For example, Chat bots—automated robots that are housed within a website to interact with people coming to the site—are perfect for registration, he said. “They can patiently answer all those repetitive questions.” Another example is Hilton’s robot concierge, Connie. Powered by IBM’s supercomputer-AI wunderkind Watson—which after soundly defeating human contestants on “Jeopardy” went on to apply “question answering” superpowers to everything from healthcare to weather forecasting—Connie learns and improves its suggestions every time it interacts with guests asking about local tourist attractions, dining options, and hotel features and amenities.

And for busy planners—and himself—Spellos swears by the Amy (X.ai) personal assistant, an AI online service that will do all that back-and-forth involved in scheduling meetings for you, and do it so well no one will even know they’ve been corresponding with a bot.

Pillar 4: Augmented and Virtual Reality
Virtual reality—a three-dimensional immersive experience—and augmented reality, which overlays new information on real objects, are already here, he said. Auto manufacturers putting heads-up displays on their car’s windshields is one example of AI in the real world now. “Hotels have been faster to adopt AI and VR than planners,” he said, as many are now using VR to provide realistic virtual site visits. But now that VR is getting more affordable—Google Cardboard costs “next to nothing,” he said—planners may start thinking of ways to incorporate more virtual into their meetings’ realities.

AR also is earning a spot in the meeting tech toolbox. Spellos mentioned an app called Layer that you can use to, say, add a video to the cover of your meeting brochure accessible by anyone who hovers their phone over the brochure.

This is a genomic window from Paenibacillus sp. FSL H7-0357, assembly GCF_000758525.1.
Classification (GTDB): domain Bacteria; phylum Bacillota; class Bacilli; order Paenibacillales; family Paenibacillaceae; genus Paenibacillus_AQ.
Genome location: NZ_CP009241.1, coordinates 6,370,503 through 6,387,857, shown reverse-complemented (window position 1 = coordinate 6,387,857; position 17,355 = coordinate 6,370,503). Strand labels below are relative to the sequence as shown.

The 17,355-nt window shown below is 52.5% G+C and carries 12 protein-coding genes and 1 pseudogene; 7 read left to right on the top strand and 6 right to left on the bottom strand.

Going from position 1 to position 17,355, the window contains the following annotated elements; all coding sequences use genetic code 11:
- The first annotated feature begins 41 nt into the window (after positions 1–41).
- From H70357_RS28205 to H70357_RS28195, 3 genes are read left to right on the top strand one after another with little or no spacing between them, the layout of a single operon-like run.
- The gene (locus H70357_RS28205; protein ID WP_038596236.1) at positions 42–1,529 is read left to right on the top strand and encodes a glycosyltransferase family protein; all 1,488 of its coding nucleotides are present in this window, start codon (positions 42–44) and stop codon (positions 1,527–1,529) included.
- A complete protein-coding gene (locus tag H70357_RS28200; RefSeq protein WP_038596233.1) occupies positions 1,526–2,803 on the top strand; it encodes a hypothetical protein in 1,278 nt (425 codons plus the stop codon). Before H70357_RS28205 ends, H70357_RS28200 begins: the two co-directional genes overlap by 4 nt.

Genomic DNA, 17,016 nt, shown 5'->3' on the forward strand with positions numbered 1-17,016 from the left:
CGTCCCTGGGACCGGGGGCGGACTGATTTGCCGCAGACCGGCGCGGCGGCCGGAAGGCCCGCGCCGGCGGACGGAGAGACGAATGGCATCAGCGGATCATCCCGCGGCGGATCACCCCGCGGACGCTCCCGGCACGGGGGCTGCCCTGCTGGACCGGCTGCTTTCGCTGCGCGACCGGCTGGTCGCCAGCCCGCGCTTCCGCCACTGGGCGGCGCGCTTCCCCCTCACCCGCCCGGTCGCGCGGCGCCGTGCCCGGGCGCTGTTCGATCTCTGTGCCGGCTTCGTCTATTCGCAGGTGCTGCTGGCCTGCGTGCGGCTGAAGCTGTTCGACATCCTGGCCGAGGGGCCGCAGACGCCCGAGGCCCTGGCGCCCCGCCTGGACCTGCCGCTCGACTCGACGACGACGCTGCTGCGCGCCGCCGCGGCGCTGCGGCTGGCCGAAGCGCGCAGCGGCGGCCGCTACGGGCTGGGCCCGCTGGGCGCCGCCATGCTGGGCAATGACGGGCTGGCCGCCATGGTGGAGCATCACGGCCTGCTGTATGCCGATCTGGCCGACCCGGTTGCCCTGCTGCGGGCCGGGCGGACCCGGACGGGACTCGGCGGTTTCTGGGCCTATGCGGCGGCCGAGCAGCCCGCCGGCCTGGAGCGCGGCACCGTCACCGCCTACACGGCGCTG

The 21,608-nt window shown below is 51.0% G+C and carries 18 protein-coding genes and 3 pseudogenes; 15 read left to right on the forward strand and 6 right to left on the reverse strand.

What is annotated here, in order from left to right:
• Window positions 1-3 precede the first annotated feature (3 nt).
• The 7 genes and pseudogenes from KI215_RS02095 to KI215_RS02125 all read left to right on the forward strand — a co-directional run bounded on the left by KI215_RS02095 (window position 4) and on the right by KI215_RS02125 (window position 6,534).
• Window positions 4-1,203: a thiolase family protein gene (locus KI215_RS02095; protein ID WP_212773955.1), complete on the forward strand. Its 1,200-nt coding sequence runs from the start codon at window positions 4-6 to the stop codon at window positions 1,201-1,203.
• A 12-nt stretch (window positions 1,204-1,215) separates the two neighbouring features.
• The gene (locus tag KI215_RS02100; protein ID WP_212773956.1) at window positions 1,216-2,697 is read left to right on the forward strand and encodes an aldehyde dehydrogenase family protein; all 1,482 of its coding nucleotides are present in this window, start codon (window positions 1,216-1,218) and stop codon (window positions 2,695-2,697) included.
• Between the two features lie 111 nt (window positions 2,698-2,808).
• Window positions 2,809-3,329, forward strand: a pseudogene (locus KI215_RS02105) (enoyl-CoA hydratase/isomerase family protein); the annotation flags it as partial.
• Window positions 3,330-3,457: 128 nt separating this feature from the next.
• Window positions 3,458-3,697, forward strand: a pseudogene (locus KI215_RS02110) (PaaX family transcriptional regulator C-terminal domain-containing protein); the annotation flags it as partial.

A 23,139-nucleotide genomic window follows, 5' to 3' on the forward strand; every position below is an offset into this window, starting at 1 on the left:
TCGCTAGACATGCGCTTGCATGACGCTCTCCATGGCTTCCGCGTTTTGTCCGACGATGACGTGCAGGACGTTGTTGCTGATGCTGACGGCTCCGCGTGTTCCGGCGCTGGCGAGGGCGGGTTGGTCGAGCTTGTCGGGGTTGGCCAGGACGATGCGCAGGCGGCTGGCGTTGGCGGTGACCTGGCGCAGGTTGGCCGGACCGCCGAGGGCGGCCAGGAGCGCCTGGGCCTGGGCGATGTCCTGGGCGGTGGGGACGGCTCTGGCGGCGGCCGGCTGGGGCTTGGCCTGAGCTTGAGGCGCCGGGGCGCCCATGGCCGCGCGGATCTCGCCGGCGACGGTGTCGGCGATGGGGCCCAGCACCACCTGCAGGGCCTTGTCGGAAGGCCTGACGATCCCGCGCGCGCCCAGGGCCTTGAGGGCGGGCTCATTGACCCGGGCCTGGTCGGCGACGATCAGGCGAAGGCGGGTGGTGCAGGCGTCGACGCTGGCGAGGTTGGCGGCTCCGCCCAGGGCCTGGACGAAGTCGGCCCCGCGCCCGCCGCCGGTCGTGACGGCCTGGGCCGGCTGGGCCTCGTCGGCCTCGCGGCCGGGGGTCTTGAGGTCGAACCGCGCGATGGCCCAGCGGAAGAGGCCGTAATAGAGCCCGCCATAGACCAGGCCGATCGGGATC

And, while the ability to paint in 3D using a VR headset doesn’t have obvious meeting applications, Google’s VR Tilt Brush could be a brilliant way to inspire creativity during a brainstorming session, or at least provide an entertaining break as attendees don the VR headset and paint their 3D visions while others watch on a TV display.

Pillar 5: Wearables
If you’re not wearing a Fitbit or other personal fitness tracker, chances are you know someone who is. Wearable tech is another trend that’s bound to make its way into meetings sooner than later, said Spellos. One example he demonstrated was Myo, an armband that you can use to control a phone, computer, or other device remotely. While it took a while to warm up, Spellos demonstrated how he could use Myo to advance slides just by clicking his fingers.

Another interesting wearable specifically designed for use in meetings is Bird, which turns any surface into a screen that presenters can use to display and interact with content from their PC, tablet, or smartphone using touch, remote touch, gesture control, voice command, a mouse, or just by hovering over the surface—from up to 100 feet away.